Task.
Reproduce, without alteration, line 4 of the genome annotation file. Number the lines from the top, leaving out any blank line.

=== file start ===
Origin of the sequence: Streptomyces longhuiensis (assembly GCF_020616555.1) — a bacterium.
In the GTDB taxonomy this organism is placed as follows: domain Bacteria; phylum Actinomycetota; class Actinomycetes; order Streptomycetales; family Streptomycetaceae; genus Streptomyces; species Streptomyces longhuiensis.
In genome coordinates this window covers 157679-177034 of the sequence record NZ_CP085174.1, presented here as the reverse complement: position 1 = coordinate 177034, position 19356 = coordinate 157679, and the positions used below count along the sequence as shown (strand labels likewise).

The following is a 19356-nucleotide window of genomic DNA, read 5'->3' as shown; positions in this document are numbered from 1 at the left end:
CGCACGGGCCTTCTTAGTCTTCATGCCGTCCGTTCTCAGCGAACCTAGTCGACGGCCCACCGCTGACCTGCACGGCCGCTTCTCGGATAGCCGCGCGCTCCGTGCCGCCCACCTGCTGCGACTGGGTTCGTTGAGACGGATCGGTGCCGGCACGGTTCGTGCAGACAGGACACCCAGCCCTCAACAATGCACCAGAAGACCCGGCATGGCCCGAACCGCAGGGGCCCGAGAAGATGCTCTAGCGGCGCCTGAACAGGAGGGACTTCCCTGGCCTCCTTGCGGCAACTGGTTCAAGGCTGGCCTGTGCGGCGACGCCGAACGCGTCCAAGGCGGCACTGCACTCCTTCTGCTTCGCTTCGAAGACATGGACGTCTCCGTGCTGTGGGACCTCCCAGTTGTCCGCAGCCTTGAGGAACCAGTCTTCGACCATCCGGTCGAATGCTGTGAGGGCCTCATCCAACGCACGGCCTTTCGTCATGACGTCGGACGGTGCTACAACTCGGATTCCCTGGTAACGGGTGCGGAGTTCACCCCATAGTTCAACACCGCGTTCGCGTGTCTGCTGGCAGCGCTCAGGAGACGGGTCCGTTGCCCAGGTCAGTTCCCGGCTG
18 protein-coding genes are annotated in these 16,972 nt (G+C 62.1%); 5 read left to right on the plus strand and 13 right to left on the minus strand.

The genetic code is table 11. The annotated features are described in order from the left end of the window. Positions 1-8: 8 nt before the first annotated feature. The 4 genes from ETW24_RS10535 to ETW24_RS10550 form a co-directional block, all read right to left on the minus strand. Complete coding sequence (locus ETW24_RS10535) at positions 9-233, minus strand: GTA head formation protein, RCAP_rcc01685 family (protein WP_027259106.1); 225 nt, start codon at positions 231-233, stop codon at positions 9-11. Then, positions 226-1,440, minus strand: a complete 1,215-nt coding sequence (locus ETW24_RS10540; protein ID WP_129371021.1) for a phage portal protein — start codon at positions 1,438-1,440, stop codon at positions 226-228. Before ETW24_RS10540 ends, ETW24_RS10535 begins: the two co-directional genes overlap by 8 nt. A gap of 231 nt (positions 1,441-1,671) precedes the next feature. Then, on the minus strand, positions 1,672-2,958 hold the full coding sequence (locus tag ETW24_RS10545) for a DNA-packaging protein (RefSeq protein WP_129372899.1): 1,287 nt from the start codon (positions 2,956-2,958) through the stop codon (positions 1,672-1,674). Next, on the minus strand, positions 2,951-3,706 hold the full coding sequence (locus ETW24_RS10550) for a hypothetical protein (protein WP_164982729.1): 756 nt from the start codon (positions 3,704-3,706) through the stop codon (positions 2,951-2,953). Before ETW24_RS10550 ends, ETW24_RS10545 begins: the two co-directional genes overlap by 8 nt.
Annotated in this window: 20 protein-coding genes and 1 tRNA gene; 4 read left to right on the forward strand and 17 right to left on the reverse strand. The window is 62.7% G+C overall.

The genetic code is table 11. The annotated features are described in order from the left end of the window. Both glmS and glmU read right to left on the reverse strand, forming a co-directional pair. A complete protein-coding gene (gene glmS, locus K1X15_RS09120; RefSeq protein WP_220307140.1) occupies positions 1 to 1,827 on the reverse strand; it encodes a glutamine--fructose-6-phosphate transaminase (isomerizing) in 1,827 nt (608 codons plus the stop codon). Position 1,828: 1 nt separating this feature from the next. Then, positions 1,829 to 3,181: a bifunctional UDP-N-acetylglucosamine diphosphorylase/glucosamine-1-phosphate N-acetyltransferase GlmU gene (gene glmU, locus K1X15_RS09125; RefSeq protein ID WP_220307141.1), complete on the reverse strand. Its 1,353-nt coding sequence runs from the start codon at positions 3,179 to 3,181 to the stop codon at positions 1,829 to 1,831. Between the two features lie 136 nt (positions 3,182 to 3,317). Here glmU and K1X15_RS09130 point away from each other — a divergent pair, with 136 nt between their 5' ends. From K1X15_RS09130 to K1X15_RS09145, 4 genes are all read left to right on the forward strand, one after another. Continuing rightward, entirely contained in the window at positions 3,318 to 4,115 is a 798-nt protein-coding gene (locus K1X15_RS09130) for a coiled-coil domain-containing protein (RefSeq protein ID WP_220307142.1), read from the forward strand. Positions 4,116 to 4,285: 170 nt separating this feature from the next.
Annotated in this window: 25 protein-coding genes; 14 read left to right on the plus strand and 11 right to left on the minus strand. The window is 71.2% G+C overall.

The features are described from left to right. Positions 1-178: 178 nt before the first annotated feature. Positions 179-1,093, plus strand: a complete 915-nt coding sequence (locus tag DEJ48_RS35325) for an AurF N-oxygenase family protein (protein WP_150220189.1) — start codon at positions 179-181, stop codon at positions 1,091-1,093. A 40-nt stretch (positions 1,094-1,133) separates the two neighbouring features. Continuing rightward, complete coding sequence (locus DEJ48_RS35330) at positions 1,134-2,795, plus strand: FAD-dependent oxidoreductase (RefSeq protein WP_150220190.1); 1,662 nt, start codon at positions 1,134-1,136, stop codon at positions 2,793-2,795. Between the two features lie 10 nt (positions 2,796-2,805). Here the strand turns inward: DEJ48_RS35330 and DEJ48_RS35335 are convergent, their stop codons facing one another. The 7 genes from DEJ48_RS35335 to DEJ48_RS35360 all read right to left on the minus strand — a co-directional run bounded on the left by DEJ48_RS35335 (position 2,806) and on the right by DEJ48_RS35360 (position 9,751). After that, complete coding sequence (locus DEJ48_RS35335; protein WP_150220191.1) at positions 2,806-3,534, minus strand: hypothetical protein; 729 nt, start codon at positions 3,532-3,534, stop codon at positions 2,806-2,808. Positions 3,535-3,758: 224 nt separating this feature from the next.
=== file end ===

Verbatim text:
The following is a 19356-nucleotide window of genomic DNA, read 5'->3' as shown; positions in this document are numbered from 1 at the left end: